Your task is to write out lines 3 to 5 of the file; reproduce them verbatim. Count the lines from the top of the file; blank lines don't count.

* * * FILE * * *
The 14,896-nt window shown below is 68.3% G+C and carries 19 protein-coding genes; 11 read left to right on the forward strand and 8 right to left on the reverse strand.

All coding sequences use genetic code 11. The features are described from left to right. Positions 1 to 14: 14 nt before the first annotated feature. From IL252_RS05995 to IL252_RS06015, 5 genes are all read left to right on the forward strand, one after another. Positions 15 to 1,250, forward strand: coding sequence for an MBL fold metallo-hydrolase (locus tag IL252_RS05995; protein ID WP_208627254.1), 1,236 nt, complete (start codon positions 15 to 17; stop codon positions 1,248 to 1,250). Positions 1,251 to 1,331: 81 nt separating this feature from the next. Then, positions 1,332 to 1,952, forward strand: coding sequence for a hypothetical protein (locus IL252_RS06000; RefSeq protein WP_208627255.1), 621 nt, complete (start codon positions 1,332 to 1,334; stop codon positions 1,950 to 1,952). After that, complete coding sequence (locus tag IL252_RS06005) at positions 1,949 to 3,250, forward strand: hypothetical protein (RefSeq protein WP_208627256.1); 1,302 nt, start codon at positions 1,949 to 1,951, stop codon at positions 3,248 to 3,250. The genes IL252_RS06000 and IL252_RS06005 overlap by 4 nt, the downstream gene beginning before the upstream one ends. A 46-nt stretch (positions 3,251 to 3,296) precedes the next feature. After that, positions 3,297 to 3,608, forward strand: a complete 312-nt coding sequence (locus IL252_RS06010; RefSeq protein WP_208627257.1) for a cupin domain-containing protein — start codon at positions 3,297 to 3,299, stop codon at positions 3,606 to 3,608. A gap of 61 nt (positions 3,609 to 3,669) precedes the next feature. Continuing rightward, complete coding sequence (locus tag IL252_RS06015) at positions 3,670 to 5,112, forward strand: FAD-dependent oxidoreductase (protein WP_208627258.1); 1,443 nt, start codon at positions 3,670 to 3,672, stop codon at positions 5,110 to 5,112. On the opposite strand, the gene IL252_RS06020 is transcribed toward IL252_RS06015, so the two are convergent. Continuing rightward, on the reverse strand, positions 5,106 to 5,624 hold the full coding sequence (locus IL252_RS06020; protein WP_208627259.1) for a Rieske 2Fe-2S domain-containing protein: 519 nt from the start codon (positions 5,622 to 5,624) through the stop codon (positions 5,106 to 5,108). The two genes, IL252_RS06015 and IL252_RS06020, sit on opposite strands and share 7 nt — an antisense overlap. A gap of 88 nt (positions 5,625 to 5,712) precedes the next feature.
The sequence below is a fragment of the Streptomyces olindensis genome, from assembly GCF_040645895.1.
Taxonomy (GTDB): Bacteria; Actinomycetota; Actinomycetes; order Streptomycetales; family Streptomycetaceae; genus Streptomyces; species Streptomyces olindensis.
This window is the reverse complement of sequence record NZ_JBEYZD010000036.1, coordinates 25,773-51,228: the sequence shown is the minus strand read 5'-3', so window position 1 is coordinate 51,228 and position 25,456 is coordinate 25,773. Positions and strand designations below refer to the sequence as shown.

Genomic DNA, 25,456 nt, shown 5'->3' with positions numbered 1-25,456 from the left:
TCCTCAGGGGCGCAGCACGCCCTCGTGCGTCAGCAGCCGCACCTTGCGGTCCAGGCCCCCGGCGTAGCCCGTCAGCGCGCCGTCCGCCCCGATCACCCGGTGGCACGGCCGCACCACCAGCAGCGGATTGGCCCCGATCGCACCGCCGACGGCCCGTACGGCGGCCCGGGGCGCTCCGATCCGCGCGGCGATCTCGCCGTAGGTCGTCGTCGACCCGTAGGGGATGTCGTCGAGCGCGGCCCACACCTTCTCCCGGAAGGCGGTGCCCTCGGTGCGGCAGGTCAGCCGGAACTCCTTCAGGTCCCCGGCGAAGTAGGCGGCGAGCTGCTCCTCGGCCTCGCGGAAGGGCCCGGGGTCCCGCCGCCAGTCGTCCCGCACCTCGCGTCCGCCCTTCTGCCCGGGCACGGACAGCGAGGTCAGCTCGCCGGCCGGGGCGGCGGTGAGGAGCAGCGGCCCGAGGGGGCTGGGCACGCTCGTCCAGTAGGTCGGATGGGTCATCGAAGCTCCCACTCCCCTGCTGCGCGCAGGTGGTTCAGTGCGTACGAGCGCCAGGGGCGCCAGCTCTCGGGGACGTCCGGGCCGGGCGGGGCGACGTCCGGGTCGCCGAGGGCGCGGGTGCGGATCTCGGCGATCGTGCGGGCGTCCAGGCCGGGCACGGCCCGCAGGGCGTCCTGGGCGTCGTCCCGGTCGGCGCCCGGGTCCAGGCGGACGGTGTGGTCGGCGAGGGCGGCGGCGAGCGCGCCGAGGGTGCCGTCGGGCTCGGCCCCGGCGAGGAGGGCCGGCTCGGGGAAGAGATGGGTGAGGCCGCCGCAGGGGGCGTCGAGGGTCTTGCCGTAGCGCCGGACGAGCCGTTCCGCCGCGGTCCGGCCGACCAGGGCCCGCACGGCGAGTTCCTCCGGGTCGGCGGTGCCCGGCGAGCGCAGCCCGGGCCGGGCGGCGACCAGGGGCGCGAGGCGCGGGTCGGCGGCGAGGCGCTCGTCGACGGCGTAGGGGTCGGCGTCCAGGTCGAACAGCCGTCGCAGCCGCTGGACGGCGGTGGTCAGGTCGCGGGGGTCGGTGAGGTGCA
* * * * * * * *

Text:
The sequence below is a fragment of the Streptomyces olindensis genome, from assembly GCF_040645895.1.
Taxonomy (GTDB): Bacteria; Actinomycetota; Actinomycetes; order Streptomycetales; family Streptomycetaceae; genus Streptomyces; species Streptomyces olindensis.
This window is the reverse complement of sequence record NZ_JBEYZD010000036.1, coordinates 25,773-51,228: the sequence shown is the minus strand read 5'-3', so window position 1 is coordinate 51,228 and position 25,456 is coordinate 25,773. Positions and strand designations below refer to the sequence as shown.